Re: 2001's gospel message

Jonathan Clarke (jdac@alphalink.com.au)
Sat, 06 Nov 1999 19:48:26 +1100

Arthur C Clarke writes very fondly of his colloberation with Kubrick in his
essay "Son of Dr Strangelove or, how I learned to stop worrying and love Stanley
Kubrick" (published in "Report on Planet Three, Golancz, 1972). As Clarke tells
the story, the book and the film developed in parallel. The joint creative
process was not without pain, however Clarke said somewhere that the movie can
be described as by Kubrick and Clarke, and the book as by Clarke and Kubrick.
Clarke's fascinating book "The lost worlds of 2001" (Sidgwick and Jackson 1972)
illustrates the process by which the story gradually was refined into its final
form(s).

God Bless

Jonathan

R. Joel Duff wrote:

> >At 04:46 PM 11/04/1999 -0500, ArvesonPT@nswccd.navy.mil wrote:
> >
> >>My interpretation: Dave took a long time, trying to save himself,
> >>trying to escape death by means of technology, proud of his
> >>victory in even overcoming the murderous HAL. But when he is
> >>imprisoned alone within himself, after an extended period of time,
> >>he comes to the end of himself. On his deathbed, he finally
> >>gives in and submits to the will of the Power that is greater than
> >>him. Immediately the heavenly gate is opened, the key having
> >>been found. Dave is reborn in a new creation.
> >>
> >>(Go back and see the film, and check out my interpretation for
> >>yourself).
> >>
> >>Now, do you think Kubrick would have interpreted it that way?
> >>
> >>Who is right?
> >
> >I think that the only one who is right is Arthur C. Clark. He was the
> >writer. All others who interpret it differently than him have misunderstood
> >or changed his intent. I don't know how Clark interprets the story. This
> >is no different than when I tell one of the people in my group to do such
> >and such, and they intepret it differently than what I meant, there has
> >been a miscommunication. I may have spoken wrongly, but they may have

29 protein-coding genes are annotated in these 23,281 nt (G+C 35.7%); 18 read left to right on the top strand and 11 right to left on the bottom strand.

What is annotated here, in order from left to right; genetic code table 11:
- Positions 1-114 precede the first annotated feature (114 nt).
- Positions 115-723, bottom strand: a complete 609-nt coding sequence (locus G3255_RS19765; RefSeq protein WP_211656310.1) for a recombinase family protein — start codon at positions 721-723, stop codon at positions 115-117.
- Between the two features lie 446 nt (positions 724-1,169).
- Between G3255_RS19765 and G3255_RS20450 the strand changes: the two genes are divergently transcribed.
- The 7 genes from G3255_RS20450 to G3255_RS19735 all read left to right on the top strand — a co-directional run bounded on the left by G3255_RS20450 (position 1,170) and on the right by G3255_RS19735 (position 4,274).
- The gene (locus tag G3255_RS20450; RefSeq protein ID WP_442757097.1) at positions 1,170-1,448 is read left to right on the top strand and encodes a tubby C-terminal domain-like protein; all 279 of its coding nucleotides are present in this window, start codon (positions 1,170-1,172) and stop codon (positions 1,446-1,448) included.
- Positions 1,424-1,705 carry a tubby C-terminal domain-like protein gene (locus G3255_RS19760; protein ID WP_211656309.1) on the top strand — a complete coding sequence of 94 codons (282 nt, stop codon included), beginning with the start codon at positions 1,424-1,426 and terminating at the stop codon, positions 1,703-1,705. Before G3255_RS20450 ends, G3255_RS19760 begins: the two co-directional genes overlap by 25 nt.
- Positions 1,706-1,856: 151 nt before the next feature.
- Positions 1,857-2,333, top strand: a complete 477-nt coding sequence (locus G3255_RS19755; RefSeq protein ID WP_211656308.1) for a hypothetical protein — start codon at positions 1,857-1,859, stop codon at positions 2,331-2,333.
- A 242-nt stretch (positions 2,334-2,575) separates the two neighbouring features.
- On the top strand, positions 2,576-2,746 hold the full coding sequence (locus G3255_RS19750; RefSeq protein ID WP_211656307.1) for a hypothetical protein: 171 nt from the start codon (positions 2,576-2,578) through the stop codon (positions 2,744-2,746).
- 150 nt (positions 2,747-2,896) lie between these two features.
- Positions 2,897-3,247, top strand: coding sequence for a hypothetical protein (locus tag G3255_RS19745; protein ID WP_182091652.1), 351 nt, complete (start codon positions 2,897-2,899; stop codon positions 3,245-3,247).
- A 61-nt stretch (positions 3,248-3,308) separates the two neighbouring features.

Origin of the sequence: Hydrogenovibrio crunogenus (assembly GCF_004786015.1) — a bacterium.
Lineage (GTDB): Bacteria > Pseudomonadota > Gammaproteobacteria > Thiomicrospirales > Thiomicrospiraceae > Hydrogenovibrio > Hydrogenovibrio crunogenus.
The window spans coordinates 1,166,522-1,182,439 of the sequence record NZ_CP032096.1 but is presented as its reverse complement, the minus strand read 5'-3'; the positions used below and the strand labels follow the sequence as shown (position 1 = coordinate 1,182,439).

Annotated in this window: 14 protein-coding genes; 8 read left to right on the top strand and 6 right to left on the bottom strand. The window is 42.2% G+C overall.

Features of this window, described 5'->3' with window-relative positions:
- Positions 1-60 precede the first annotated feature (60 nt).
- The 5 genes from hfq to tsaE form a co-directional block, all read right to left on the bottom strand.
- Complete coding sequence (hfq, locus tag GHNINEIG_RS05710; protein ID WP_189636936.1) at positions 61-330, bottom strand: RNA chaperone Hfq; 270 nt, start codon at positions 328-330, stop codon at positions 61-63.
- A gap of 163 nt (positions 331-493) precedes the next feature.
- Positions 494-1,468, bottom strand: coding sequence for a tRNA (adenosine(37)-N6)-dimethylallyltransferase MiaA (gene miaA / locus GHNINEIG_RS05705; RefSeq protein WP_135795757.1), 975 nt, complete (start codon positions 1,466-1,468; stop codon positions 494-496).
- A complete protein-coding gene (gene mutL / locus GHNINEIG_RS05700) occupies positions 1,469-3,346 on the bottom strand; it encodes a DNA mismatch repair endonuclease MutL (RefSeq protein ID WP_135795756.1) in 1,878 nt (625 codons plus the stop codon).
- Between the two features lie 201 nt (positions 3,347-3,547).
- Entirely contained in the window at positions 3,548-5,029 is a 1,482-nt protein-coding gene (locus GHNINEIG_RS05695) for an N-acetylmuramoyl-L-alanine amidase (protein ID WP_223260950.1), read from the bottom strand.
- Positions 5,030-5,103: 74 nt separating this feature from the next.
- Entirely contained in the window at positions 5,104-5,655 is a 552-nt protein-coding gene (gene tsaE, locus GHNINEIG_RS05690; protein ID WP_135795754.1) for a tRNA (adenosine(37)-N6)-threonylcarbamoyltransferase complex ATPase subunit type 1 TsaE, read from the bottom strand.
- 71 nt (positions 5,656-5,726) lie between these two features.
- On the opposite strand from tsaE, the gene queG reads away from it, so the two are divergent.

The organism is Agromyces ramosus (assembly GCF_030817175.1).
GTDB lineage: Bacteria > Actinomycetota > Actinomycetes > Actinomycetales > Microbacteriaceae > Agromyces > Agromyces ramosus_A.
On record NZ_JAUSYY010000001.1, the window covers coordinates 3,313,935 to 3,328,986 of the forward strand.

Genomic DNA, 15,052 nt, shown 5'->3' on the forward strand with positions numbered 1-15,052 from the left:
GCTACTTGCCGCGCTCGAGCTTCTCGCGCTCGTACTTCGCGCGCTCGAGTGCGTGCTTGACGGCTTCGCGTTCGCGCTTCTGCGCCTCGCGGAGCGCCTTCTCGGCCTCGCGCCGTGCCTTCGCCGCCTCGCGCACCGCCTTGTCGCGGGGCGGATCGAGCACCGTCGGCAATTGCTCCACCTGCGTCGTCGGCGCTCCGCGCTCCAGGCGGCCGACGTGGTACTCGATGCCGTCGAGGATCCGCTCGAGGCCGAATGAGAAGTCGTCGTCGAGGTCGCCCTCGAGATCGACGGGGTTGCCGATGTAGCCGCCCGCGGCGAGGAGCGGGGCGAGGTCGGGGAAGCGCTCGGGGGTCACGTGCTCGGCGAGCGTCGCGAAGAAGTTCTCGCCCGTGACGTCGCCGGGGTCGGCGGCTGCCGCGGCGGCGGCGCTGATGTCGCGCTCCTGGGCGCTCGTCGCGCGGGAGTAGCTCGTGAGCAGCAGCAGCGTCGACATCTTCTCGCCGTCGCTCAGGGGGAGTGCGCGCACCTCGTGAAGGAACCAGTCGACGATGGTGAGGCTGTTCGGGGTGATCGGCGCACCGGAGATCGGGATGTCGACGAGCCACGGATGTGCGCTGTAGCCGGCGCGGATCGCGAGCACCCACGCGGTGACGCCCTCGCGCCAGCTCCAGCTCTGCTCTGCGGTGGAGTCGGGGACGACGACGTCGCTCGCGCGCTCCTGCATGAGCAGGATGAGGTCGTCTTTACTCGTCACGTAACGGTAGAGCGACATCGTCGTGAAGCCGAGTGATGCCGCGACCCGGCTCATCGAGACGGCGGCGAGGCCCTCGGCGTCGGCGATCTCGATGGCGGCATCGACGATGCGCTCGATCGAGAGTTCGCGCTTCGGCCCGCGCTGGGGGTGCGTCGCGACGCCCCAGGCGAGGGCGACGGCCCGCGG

> >decided to do something differently.
>
> Glenn,
>
> I remember reading a very interesting paper on the movie once that I can't
> put my hands on right now but one thing that I remember is that there was
> great tension between Clark and Kubrick. In fact, Clark wrote the book off
> the screenplay and after the movie was done almost in protest to how
> Kubrick interpreted the film. So reading the book is not necessarily the
> way to interpret the movie since both had different goals. Clark is an
> newage type atheist (if those can go together) and pushes those themes hard
> in his books. Kubrick has always been very much into looking at what makes
> evil and good. Kubrick did at least believe in some sort of higher being
> though was not especially fond of Christianity. I think David has captured
> the message that Kubrick brought to the film that Clark was not happy
> about. Clark, like in all his books (eg. the Rama series) is obsessed with
> the effects of technology on society and our dependence on them. Our
> savior to him is to be released from the binds of technology. I'll try to
> find that paper, it helped me see the movie in a whole new light learning
> about all the squabbles and fights they had over the screenplay that
> ultimately lead them to part ways and Kubrick just ended up doing it his
> way.
>
> Joel
>
> -------------------------------------
> R. Joel Duff, Assistant Professor
> Dept. of Biology, ASEC 185
> Campus Mail 3908
> University of Akron
> Akron OH, 44325-3908
> Office: 330-972-6077
> rjduff@uakron.edu
> -------------------------------------